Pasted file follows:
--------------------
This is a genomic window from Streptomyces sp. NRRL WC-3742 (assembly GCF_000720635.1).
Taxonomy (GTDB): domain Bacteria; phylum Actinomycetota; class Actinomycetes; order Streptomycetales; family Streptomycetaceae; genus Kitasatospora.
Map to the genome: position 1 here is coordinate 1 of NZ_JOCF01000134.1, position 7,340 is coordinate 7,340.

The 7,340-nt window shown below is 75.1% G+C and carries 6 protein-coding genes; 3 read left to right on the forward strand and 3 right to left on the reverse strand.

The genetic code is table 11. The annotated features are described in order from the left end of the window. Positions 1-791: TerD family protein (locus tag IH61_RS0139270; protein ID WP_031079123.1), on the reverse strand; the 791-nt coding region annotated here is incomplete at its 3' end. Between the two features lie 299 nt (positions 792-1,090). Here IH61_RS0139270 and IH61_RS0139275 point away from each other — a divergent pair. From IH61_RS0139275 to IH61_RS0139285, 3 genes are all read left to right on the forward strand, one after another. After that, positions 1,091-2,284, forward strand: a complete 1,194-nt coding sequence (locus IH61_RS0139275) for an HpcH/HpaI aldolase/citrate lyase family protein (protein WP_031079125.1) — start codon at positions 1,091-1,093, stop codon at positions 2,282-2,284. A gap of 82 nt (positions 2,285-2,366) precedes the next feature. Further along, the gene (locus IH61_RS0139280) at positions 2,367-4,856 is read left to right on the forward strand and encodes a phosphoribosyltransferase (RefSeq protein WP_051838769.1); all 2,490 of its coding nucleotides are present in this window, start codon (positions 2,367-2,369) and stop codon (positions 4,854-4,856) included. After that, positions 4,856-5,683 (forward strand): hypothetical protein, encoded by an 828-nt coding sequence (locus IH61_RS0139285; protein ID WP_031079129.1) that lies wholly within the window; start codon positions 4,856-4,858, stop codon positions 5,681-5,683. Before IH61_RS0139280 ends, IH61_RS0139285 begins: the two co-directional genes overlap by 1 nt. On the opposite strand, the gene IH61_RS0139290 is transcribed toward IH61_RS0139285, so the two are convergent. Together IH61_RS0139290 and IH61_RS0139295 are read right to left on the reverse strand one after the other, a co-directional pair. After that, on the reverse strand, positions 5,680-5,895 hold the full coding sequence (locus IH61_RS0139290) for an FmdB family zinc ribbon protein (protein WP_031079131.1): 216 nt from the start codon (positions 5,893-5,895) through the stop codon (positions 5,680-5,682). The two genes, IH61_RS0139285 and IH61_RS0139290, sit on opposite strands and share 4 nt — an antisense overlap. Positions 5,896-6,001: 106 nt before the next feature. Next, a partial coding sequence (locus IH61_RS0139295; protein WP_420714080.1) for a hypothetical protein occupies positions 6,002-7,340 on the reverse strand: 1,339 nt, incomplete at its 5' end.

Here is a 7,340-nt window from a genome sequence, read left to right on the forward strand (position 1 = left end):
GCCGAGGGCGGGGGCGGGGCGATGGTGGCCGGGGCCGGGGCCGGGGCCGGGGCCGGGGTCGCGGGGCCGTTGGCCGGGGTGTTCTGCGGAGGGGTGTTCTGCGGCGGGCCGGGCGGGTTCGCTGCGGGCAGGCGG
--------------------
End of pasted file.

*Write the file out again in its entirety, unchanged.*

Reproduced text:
This is a genomic window from Streptomyces sp. NRRL WC-3742 (assembly GCF_000720635.1).
Taxonomy (GTDB): domain Bacteria; phylum Actinomycetota; class Actinomycetes; order Streptomycetales; family Streptomycetaceae; genus Kitasatospora.
Map to the genome: position 1 here is coordinate 1 of NZ_JOCF01000134.1, position 7,340 is coordinate 7,340.

The 7,340-nt window shown below is 75.1% G+C and carries 6 protein-coding genes; 3 read left to right on the forward strand and 3 right to left on the reverse strand.

The genetic code is table 11. The annotated features are described in order from the left end of the window. Positions 1-791: TerD family protein (locus tag IH61_RS0139270; protein ID WP_031079123.1), on the reverse strand; the 791-nt coding region annotated here is incomplete at its 3' end. Between the two features lie 299 nt (positions 792-1,090). Here IH61_RS0139270 and IH61_RS0139275 point away from each other — a divergent pair. From IH61_RS0139275 to IH61_RS0139285, 3 genes are all read left to right on the forward strand, one after another. After that, positions 1,091-2,284, forward strand: a complete 1,194-nt coding sequence (locus IH61_RS0139275) for an HpcH/HpaI aldolase/citrate lyase family protein (protein WP_031079125.1) — start codon at positions 1,091-1,093, stop codon at positions 2,282-2,284. A gap of 82 nt (positions 2,285-2,366) precedes the next feature. Further along, the gene (locus IH61_RS0139280) at positions 2,367-4,856 is read left to right on the forward strand and encodes a phosphoribosyltransferase (RefSeq protein WP_051838769.1); all 2,490 of its coding nucleotides are present in this window, start codon (positions 2,367-2,369) and stop codon (positions 4,854-4,856) included. After that, positions 4,856-5,683 (forward strand): hypothetical protein, encoded by an 828-nt coding sequence (locus IH61_RS0139285; protein ID WP_031079129.1) that lies wholly within the window; start codon positions 4,856-4,858, stop codon positions 5,681-5,683. Before IH61_RS0139280 ends, IH61_RS0139285 begins: the two co-directional genes overlap by 1 nt. On the opposite strand, the gene IH61_RS0139290 is transcribed toward IH61_RS0139285, so the two are convergent. Together IH61_RS0139290 and IH61_RS0139295 are read right to left on the reverse strand one after the other, a co-directional pair. After that, on the reverse strand, positions 5,680-5,895 hold the full coding sequence (locus IH61_RS0139290) for an FmdB family zinc ribbon protein (protein WP_031079131.1): 216 nt from the start codon (positions 5,893-5,895) through the stop codon (positions 5,680-5,682). The two genes, IH61_RS0139285 and IH61_RS0139290, sit on opposite strands and share 4 nt — an antisense overlap. Positions 5,896-6,001: 106 nt before the next feature. Next, a partial coding sequence (locus IH61_RS0139295; protein WP_420714080.1) for a hypothetical protein occupies positions 6,002-7,340 on the reverse strand: 1,339 nt, incomplete at its 5' end.

Here is a 7,340-nt window from a genome sequence, read left to right on the forward strand (position 1 = left end):
GCCGAGGGCGGGGGCGGGGCGATGGTGGCCGGGGCCGGGGCCGGGGCCGGGGCCGGGGTCGCGGGGCCGTTGGCCGGGGTGTTCTGCGGAGGGGTGTTCTGCGGCGGGCCGGGCGGGTTCGCTGCGGGCAGGCGG